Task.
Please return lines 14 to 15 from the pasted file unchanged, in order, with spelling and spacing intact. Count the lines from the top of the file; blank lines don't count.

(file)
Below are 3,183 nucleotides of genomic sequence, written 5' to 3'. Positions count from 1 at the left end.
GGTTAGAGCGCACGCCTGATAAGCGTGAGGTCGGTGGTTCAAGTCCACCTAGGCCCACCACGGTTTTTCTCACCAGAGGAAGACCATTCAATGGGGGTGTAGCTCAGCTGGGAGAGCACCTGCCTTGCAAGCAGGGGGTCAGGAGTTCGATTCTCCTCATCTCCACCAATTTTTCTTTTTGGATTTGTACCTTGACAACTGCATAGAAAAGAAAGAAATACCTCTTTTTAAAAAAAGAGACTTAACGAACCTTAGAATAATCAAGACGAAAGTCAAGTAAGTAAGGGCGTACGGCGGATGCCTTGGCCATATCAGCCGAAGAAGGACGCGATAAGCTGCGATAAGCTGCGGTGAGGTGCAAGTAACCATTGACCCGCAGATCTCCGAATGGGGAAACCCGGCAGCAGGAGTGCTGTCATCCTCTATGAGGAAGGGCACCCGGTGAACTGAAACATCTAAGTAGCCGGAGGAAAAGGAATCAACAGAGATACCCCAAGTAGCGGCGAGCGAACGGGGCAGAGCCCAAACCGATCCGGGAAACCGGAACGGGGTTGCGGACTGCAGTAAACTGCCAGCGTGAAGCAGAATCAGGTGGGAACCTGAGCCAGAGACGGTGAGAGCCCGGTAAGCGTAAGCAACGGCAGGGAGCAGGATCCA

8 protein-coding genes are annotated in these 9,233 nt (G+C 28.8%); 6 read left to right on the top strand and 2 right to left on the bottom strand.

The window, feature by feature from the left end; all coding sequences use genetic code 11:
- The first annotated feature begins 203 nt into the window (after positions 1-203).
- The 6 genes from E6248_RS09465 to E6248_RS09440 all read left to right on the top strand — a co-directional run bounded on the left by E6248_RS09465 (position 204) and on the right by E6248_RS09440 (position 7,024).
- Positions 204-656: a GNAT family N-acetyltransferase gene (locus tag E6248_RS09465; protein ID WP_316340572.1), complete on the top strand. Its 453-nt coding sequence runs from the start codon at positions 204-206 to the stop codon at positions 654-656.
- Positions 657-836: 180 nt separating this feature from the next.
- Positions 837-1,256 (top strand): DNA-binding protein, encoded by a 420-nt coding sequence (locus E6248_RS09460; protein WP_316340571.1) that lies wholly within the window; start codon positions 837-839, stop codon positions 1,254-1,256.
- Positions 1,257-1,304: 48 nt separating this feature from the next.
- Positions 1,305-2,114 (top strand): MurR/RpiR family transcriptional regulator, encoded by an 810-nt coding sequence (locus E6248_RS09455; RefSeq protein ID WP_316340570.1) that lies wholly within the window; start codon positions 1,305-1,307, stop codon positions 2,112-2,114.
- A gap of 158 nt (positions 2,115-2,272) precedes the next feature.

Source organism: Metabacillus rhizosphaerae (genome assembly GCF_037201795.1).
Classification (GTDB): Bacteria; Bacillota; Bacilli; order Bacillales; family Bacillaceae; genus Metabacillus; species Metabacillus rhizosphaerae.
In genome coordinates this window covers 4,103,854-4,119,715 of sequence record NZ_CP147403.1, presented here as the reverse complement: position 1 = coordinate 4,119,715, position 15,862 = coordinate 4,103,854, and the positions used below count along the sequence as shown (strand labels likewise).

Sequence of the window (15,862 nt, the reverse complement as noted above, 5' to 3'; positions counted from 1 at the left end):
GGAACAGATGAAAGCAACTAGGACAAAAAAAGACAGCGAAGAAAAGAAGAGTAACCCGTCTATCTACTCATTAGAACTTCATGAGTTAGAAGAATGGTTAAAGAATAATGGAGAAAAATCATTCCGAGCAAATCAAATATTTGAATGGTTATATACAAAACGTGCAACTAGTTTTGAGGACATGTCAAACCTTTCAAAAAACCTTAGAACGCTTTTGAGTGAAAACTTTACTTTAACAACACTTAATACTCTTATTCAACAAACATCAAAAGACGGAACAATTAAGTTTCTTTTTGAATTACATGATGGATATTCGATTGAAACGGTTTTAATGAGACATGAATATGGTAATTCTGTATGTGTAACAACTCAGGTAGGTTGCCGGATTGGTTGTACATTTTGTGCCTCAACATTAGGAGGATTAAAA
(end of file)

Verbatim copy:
Classification (GTDB): Bacteria; Bacillota; Bacilli; order Bacillales; family Bacillaceae; genus Metabacillus; species Metabacillus rhizosphaerae.
In genome coordinates this window covers 4,103,854-4,119,715 of sequence record NZ_CP147403.1, presented here as the reverse complement: position 1 = coordinate 4,119,715, position 15,862 = coordinate 4,103,854, and the positions used below count along the sequence as shown (strand labels likewise).